Franco’s status on the show had been questioned after five women came forward to the Los Angeles Times in January with allegations of sexual misconduct against the actor. After the Times report was published Jan. 11, HBO said it had reached out to staffers on the show and found no complaints or concerns raised about Franco’s behavior on “Deuce.” Franco plays twin brothers on the show, which chronicles the birth of the modern pornography business in New York City in the early 1970s. Franco has also directed episodes of the show, in addition to exec producing with creators/showrunners George Pelecanos and David Simon.
At present, the “Deuce” writing staff is at work on scripts for the second season in which Franco’s characters of Frankie and Vincent Martino are integral to the plot. A source close to the situation said there was no alternate plan for storylines should Franco be forced out. Franco said during an appearance on CBS’ “The Late Show With Stephen Colbert” in January that many of the accusations leveled against him are “not accurate.”
The dark cloud cast by the Times report is widely believed to have cost Franco a lead actor Oscar nomination for his work in “The Disaster Artist.” The movie had been generating strong awards traction for Franco, including a Golden Globe win and SAG Award nomination, prior to the sexual harassment storm.
HBO has taken a hard line on associating with creatives linked to troubling sexual harassment allegations. The pay cabler dropped older series and comedy specials starring Louis C.K. from its on-demand platforms after the comedian acknowledged the truth of accusations published by the New York Times in November. HBO also dropped plans for a miniseries about Donald Trump’s ascent to the White House after veteran political reporter Mark Halperin, one of the project’s exec producers, was accused of sexual harassment by multiple women.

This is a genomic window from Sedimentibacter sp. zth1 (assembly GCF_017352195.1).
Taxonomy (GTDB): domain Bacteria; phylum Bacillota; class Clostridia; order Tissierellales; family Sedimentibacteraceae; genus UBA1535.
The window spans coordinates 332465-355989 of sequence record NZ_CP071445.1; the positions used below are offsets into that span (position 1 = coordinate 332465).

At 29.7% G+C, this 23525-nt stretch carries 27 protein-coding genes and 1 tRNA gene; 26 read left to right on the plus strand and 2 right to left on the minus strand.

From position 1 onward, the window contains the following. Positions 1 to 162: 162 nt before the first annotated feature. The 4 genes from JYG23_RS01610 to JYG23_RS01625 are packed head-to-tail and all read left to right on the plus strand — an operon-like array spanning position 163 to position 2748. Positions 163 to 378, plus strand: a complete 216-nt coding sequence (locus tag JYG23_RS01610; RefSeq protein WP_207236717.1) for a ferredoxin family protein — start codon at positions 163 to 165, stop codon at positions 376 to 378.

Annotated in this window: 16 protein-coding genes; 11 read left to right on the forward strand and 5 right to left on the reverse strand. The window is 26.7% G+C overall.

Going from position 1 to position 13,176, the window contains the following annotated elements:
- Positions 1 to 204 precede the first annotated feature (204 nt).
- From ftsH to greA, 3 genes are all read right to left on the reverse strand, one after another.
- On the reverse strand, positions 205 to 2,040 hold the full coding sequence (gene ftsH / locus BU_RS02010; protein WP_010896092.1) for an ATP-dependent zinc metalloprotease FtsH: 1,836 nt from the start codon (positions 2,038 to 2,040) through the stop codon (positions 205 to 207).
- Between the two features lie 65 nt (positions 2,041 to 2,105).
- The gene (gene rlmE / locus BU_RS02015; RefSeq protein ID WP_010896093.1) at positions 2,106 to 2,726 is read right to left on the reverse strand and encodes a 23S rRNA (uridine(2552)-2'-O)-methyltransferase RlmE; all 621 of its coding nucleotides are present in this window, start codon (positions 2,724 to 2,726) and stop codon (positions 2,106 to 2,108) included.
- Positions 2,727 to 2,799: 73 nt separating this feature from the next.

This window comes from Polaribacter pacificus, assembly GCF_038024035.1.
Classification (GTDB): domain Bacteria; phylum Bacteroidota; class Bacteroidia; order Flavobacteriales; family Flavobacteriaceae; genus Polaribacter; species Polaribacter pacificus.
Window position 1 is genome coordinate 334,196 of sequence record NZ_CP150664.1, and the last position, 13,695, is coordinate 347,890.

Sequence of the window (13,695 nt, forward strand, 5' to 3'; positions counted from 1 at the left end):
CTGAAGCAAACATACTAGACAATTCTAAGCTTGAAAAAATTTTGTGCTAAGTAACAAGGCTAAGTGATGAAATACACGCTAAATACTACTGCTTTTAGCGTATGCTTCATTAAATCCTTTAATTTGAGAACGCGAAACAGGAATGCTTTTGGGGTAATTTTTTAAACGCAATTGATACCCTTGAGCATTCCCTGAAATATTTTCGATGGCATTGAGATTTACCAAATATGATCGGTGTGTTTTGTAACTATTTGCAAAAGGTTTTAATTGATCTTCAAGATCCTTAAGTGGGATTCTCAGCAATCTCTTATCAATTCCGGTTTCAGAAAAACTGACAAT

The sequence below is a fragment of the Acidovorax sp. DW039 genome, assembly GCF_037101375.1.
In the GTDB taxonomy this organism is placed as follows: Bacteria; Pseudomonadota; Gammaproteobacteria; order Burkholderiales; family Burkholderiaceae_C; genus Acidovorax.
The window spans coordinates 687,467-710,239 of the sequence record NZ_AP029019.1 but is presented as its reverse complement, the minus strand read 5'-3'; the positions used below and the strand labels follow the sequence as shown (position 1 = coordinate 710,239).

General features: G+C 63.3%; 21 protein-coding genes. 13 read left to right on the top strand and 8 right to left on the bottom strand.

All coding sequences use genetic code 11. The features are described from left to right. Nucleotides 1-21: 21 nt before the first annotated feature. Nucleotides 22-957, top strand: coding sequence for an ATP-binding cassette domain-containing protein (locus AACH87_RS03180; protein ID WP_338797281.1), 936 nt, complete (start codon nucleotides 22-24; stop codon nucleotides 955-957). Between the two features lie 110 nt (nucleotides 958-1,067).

In the case of Franco, multiple women accused the actor of taking advantage of them and putting them in sexually charged situations during production on low-budget independent films. But the lack of complaints about Franco’s behavior during season one of “Deuce” and the absence of additional alleged victims coming forward publicly during the past month with appears to have persuaded HBO, Simon and Pelecanos to maintain the status quo.
In January, Simon said Franco’s conduct had been “entirely professional” on the set of “Deuce.” “I’m still reading it the same as everyone else, trying to discern what is or isn’t there,” Simon told Variety in a statement issued Jan. 11. “Personally I can only speak knowledgeably to ‘The Deuce.’ I’ve checked with all my fellow producers and other personnel. We have no complainant or complaint or any awareness of any incident of concern involving Mr. Franco. Nor has HBO been approached with any complaint. In our experience, he was entirely professional as an actor, director, and producer.”